Mike Tattam, Lakes Sales & Marketing Director and BMBI Expert, says shipping has gone crazy and we’re all likely to be hit by shortages, delays and cost surcharges, however they’re described.
When the Secretary of State for Health says the new mutant Covid virus is out of control neighbouring countries panic and shut their borders.
But far from being panicked by border closures, threats of food shortages, vaccine supplies getting stuck in the supply chain, or the sight of 20 miles of stationary trucks lining the M20 on the way to the port of Dover, the public has grown blasé and weary of crises.
More serious for construction though, reports of congestion in Felixstowe and Southampton ports in the last few weeks have spilled into the headlines and onto the main news channels. But it’s not a local British difficulty, it’s a global problem that’s getting rapidly worse.
It’s been described as a perfect storm, with a number of causes including a shortage of containers because of unprecedented demand, ships mothballed with their containers and crew, and carriers reluctant to take bookings for the UK because of the congestion at UK ports. Container ships are waiting at sea or sailing to the next port and calling in on their way back. Some forwarders, anticipating post-Brexit chaos, are refusing to ship to the UK at all.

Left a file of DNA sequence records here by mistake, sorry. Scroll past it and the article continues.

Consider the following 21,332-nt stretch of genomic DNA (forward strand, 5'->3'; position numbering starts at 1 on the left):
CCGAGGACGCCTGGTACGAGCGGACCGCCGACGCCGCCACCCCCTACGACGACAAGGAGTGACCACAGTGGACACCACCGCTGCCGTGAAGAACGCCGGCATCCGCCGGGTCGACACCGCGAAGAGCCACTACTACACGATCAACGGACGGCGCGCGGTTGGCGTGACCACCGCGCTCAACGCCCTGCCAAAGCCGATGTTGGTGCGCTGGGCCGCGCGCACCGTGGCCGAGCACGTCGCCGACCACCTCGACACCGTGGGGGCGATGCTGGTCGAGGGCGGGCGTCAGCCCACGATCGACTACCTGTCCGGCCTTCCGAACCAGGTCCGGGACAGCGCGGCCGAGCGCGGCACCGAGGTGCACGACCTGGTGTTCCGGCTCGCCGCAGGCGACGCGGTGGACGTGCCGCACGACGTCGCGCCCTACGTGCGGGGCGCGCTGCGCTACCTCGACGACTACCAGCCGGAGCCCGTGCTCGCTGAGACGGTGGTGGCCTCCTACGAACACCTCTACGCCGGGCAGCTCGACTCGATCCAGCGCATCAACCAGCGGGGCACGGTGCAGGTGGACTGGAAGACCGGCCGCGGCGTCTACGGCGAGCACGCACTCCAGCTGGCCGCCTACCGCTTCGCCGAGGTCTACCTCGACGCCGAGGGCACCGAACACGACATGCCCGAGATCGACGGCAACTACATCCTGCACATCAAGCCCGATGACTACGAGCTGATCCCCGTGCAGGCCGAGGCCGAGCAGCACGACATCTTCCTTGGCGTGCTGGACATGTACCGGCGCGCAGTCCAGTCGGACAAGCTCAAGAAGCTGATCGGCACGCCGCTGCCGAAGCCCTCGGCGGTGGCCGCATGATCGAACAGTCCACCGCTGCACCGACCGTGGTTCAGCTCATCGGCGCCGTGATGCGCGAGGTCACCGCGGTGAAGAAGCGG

So, shipping costs are rising rapidly to eye-watering levels.
In August the container freight rate (for a 40’ High Cube) was $1,675. By 1 November this had risen 72% to $2,875 (see chart). As of 1 December 1 it was $7,000. In the period 15-31 December rates have risen to $9,750. Shipping experts are forecasting $13,000-$14,000 a container in January.
In the words of one shipper: ‘shipping costs have gone mad.’ Steeply rising costs are being reflected in surcharges, and if you haven’t already had them, you will be. Everyone is being hit.
But better surcharges you can pass on to end customers than price rises. Surcharges are temporary and will be rescinded when the crisis is over; price increases are permanent.
I’d also emphasise that merchants should stay with their supply partners to ensure continuity of supply and not switch, hoping to avoid temporary surcharges.